Neko Case

Fox Confessor Brings the Flood


A woman I know has been shooting publicity pictures for Neko Case since her 1997 debut, The Virginian (Bloodshot). "I just listened to the new one and I felt so bad for Neko," my friend said. "She's getting so distant. It's like she's touring all the time so she doesn't have any friends anymore."

The lyrics on March's Fox Confessor Brings the Flood, it's true, stray from the personal content on her earlier releases. But whether or not Case is wanting for companionship these days, the dozen tracks assembled here on her first full-length studio recording since 2002's Blacklisted speak to her continuing evolution as a tale-spinner and song crafter of the highest caliber. Here, she lends her sonic signature of lush, echoic minor-key sound to haunting scraps of poetry that are as delicate as they are disturbing. Songs like the opener, "Margaret vs. Pauline," and the title track are creepy Southern gothic weepers with storylines that are hard to catch, but cling like nightmares.

The unfinished images -- a horrible accident, something cherished lost -- leave a lasting and unsettling feeling that something awful has happened in the lines that were unsung. Her take on the traditional "John Saw That Number," which features the piano and organ work of alt-country pioneer Garth Hudson of The Band -- is a clangy, almost straightforward country-gospel romp, but for her flourishes of hollow, crackly production and holding the last note in a phrase a little too long, a little too hopefully. Similarly, the incantatory and highly formal "A Widow's Toast" sounds like an Appalachian hymn Dolly Parton could have recorded, except for those sly subtleties that keep the song almost aware of itself. Besides Hudson, Case is joined by old friends like Calexico, who add their hypnotic, spaghetti-Western sound to multiple tracks, and new pals like Dexter Romweber, who reins in the mad-scientist vibe admirably on the wistful "That Teenage Feeling."

All in all, Fox Confessor is an incredibly complex and mature recording from alt-country's redheaded melancholy baby, hopefully heralding her evolution from sweetheart of a subgenre into a musical force. -- Fensterstock

Jolie Holland

Springtime Can Kill You


Sharing a label with twisted murder balladeers like Tom Waits, Nick Cave and Neko Case -- who call the darker places in rural Americana home -- is a challenging task for a new face also looking to make her way down those haunted back roads. Luckily, Jolie Holland's frailty of affect, a cross between the sunshiny, marble-mouthed warmth of Lucinda Williams and the cartoonish squeak of a 1920s parlor-ditty singer, is backed by the power and surety of the deeply, deeply disturbed.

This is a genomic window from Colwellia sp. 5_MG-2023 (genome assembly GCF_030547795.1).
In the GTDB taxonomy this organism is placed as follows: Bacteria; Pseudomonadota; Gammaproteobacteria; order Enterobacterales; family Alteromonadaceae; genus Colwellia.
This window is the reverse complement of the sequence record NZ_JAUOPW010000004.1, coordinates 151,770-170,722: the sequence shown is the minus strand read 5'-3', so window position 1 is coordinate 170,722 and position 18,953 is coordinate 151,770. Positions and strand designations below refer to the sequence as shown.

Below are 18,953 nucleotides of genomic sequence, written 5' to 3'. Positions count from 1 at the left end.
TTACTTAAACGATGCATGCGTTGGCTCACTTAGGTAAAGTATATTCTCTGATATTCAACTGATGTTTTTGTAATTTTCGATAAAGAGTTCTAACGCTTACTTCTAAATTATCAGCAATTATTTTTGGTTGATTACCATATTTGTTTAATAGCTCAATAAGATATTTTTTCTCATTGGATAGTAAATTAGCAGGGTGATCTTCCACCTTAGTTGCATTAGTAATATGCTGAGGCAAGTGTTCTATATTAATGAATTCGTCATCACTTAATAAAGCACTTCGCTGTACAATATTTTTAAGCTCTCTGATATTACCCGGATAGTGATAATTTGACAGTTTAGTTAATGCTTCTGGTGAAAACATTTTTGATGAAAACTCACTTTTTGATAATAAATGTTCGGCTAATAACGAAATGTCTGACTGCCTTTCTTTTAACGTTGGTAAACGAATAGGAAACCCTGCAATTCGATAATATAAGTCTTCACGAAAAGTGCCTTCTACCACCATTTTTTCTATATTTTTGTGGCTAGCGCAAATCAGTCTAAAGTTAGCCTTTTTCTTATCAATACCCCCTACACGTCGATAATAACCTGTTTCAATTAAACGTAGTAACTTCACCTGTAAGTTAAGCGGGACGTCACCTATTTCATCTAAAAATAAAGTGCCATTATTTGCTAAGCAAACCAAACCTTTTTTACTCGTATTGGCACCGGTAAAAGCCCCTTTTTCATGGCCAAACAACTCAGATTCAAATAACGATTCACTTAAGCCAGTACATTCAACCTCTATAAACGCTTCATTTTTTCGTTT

Holland's second full-length album (a follow-up to 2004's critically hailed Escondida) is startlingly complete and beautifully spare, with an under-produced cohesion that echoes Willie Nelson's lo-fi masterpiece Red Headed Stranger. The total effect is as if one of Case's, Cave's or Waits' unfortunate heroines made her own album, recorded from whatever unmarked grave or well her bones had landed in. The title track, to excellent effect, uses one of Waits' favorite techniques -- skewing the mix of totally straight-faced instrumental tracks, like the oompah of a baritone sax and the tinkle of saloon piano to create a weird sense of unease. The sloppy-drunk brass on "You're Not Satisfied," bleating just behind the beat, has the same effect. "Stubborn Beast," the most country (and we're talking Kitty Wells country) track on the album, has Holland in her fullest voice, with the dependably melancholy twang of pedal steel howling in the distance.

Springtime's song cycle of love, madness and moonshine makes gentle and masterful use of traditional blues, folk and country to create an album full of meandering, warm melodies that all sound like the mournful coda to a story that didn't turn out right, or the last dance, at sunset, on the final day of summer. -- Fensterstock

Drive-By Truckers

A Blessing and a Curse

(New West)

The Drive-By Truckers' seventh release is the first to deviate from their trademark story-driven formula and lyrical fire against the South, their two most celebrated qualities.

But regardless of the change, it digs just as deep in the mud as its predecessors. In Blessing, the band's unclassifiable, conceptual sweat-and-grit rock comes full circle to create a stomping ground on which new ideas take form. Old fans will detect the references to their not-so-sweet home Alabama underneath farther-reaching themes about small-time screw-ups, people left behind to mourn the dead, and the necessary pain of love.

The second track, Mike Cooley's "Gravity's Gone," takes a dip in the country grease while tweaking Hollywood's "cocaine rich." "Easy on Yourself" loses the '70s rock accent for a second, but it's right back in "Aftermath USA," a crystal-meth nightmare. While this song offers insight, Patterson Hood's singing is just a little too upbeat for the weighted lyrics, making a tragedy come off like an ode to hard partying.

Overall, each song progresses in intensity and meaning, building support for the final message, "It's going to be a world of hurt." It ends posing the idea that this album's a lot more complex than it seems, and the Truckers' new direction is no wrong turn. -- Richardson


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